Flaws in File May Cost You Your Property

by Garland M Baker on October 14, 2003

On Nov. 22, all annotations over one year old will expire and be purged at the Registro Nacional, Costa Rica’s national registry of properties. This could affect you and your property if for some reason its title is not clear or fully registered.

Here’s a little background. On Nov. 22, 1998, a new notary law was approved and took effect. Before that date all property (real and chattel) annotations would never expire. An annotation is a note on a property’s computer file that indicates a document is pending registration and is defective for some reason. A document can be incomplete for even simple problems, like not enough legal stamps were affixed, taxes could be due, or a number like a cédula (identification number) is incorrect.

The new notary law changed the time limit to one year that a document can be in a limbo un-registered state. However, to give everyone a chance, the old annotations (prior to Nov. 22, 1998) were “grandfathered” and given five years to be fixed. This extended period ends this November and approximately 150,000 unregistered documents with annotations will be purged from the National Registry’s computers.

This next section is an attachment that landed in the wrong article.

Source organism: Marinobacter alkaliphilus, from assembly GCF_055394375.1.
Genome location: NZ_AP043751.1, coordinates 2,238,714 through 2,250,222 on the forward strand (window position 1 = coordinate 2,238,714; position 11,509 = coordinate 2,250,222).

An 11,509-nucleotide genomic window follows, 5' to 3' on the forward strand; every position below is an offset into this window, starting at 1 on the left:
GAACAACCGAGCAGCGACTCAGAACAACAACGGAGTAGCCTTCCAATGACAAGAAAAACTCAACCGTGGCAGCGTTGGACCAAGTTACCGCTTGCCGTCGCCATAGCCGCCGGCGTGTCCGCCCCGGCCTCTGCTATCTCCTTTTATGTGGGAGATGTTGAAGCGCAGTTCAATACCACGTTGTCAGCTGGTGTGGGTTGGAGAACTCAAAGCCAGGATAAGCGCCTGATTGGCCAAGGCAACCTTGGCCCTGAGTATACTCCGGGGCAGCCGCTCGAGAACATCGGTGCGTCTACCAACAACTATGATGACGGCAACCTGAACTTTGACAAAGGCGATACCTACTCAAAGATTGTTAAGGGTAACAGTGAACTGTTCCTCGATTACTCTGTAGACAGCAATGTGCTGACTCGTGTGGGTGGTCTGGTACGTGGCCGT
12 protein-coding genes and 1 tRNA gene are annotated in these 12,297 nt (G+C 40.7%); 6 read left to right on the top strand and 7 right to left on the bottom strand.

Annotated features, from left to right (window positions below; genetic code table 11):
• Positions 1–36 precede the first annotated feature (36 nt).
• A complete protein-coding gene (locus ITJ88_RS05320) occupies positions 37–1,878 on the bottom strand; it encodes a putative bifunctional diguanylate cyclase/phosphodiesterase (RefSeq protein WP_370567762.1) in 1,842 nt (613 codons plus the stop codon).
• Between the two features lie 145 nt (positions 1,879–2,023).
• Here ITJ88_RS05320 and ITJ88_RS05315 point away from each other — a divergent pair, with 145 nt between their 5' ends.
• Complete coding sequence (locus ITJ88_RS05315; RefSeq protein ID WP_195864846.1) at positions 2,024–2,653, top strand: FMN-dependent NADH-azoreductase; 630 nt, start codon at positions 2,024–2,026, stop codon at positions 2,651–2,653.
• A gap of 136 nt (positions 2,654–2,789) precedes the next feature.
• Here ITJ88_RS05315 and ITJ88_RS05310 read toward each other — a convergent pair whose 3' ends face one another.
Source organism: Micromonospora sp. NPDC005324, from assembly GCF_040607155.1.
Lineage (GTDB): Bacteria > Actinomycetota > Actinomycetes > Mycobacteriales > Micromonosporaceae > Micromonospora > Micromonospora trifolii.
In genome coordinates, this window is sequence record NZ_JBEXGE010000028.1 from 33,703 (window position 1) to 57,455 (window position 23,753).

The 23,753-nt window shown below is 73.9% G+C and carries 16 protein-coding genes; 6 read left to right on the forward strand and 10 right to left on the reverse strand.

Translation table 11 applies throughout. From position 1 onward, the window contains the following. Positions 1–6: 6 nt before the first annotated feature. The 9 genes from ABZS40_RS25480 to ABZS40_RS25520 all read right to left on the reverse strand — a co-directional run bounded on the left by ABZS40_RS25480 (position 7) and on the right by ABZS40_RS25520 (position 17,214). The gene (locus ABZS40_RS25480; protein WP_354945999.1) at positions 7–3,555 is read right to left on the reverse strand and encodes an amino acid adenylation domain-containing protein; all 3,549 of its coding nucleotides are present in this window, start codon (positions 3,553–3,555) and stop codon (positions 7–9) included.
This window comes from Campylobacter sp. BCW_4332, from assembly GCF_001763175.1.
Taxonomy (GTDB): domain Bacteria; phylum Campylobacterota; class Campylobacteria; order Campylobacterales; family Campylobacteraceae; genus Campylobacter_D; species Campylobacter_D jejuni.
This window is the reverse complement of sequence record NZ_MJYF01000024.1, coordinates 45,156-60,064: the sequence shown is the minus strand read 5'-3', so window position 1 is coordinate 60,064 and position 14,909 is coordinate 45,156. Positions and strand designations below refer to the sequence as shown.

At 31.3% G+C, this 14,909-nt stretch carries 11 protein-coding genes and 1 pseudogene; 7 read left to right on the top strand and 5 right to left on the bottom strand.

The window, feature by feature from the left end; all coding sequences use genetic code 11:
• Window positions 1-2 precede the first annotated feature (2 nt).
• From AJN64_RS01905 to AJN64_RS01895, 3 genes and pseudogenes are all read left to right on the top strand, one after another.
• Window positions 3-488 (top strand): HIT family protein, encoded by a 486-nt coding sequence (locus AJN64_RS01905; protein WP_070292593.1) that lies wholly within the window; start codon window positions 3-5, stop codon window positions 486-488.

How does this affect you? If you purchased a property, car, boat, plane, or anything else that needs its title registered and it is not complete, it could be re-sold again by the original owner.

For example, a good friend bought a piece of property 14 years ago in Santa Ana. This property was part of a larger parcel that was subdivided.

The original document covering the subdividing of the property presented to the National Registry was found to be defective and for 14 years the transaction has been in suspense. If this registration is purged on Nov. 22, the original owner and/or heirs could place a new request to divide the property differently and re-sell the parcels.

What should you do? Anyone can obtain a printout of any property via the Internet at http://consultas.registronacional.go.cr. If annotations exist, a microfilm copy can be obtained to verify why the property was not registered.

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